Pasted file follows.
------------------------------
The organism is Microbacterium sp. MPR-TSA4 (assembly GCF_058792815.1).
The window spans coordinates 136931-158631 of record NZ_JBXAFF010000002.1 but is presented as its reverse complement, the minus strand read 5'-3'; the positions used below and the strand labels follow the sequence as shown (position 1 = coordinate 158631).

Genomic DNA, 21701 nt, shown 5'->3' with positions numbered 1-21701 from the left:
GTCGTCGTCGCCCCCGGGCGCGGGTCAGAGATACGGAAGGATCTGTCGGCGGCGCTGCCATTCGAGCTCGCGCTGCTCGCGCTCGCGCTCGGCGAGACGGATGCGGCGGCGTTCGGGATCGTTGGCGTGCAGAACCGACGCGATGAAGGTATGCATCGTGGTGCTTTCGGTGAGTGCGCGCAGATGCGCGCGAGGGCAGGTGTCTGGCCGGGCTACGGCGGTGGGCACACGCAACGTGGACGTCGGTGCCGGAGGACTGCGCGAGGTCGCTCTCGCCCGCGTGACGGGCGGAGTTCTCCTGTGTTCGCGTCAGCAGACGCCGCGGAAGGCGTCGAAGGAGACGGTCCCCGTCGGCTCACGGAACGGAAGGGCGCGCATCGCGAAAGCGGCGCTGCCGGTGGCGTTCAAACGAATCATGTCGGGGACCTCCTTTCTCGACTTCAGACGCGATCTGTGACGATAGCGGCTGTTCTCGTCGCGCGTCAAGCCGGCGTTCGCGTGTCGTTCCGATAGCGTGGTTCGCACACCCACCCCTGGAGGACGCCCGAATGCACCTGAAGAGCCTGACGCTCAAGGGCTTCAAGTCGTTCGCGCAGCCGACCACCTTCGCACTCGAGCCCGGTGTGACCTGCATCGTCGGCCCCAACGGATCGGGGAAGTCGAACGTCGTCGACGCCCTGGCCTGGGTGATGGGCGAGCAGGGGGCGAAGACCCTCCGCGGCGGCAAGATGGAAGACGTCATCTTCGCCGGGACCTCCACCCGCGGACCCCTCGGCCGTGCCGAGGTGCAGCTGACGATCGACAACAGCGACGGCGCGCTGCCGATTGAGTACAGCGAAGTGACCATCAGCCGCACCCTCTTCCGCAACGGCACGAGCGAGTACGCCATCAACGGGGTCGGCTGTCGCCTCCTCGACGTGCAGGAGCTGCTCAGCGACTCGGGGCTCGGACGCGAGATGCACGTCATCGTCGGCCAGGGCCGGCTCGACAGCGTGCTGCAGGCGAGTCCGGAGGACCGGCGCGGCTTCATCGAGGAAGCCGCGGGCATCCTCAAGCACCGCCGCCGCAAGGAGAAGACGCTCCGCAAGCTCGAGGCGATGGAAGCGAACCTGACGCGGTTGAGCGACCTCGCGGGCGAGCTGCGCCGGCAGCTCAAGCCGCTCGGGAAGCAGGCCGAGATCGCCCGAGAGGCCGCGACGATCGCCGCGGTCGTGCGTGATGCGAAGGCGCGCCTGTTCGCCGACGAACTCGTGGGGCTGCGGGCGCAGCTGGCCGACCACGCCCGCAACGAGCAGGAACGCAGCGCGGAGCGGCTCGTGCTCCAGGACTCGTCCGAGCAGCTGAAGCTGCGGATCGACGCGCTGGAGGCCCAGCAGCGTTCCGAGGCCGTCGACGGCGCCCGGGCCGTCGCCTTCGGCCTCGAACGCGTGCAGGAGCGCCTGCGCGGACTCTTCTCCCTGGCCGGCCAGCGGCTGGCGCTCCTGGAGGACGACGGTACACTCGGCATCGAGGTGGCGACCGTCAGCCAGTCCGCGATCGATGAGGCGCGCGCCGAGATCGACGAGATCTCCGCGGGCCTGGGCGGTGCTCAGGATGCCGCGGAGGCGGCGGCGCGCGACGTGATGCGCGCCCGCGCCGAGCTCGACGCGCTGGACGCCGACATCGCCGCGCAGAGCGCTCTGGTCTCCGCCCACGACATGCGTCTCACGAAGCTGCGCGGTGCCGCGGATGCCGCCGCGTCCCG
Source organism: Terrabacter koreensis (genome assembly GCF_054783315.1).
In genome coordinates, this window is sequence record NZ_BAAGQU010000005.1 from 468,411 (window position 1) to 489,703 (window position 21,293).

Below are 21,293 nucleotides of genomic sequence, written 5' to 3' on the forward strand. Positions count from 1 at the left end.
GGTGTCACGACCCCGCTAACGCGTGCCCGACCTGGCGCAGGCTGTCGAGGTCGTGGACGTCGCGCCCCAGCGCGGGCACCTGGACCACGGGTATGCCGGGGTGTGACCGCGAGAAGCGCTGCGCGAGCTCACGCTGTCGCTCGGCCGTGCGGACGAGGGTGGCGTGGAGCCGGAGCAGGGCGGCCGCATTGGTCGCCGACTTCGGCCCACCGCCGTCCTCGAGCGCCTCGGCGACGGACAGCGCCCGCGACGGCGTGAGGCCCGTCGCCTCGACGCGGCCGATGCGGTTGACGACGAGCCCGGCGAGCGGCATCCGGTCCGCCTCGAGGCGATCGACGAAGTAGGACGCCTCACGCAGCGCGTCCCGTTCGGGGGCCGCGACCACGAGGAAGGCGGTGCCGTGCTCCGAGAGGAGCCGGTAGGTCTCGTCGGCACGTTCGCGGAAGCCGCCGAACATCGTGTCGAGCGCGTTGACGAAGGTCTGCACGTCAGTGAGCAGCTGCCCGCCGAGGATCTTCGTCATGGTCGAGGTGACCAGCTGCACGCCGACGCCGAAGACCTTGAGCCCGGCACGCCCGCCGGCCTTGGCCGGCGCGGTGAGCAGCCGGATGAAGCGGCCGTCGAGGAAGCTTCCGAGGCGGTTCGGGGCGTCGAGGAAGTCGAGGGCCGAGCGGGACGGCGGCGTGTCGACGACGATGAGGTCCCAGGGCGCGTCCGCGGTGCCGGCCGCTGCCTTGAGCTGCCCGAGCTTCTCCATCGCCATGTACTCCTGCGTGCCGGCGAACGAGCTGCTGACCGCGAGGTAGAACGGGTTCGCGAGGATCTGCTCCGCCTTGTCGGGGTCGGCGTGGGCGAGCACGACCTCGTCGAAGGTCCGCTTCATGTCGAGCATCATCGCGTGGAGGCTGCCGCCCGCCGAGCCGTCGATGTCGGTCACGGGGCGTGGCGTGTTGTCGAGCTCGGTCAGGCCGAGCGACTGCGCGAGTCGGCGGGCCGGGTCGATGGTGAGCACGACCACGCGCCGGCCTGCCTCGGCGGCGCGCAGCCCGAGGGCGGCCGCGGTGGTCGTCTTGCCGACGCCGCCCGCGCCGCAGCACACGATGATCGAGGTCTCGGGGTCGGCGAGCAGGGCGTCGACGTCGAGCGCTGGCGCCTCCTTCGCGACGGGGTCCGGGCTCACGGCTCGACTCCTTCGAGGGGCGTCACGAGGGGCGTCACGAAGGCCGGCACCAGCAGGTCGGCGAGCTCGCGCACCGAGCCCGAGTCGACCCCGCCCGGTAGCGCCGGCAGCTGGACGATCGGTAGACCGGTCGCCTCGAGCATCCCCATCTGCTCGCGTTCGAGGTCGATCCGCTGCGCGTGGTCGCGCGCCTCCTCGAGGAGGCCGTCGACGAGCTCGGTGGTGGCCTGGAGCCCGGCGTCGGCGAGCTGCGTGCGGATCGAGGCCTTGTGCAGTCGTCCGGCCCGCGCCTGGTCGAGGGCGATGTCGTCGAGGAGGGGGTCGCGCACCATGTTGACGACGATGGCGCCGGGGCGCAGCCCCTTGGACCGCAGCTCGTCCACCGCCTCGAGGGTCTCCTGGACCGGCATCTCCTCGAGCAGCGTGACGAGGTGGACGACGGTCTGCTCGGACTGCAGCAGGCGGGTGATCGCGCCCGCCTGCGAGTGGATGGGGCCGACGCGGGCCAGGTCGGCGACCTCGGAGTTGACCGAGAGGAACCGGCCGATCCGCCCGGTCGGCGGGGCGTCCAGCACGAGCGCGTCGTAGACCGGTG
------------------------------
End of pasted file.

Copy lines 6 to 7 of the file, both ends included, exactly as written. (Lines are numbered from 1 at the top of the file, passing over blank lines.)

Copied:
In genome coordinates, this window is sequence record NZ_BAAGQU010000005.1 from 468,411 (window position 1) to 489,703 (window position 21,293).

Below are 21,293 nucleotides of genomic sequence, written 5' to 3' on the forward strand. Positions count from 1 at the left end.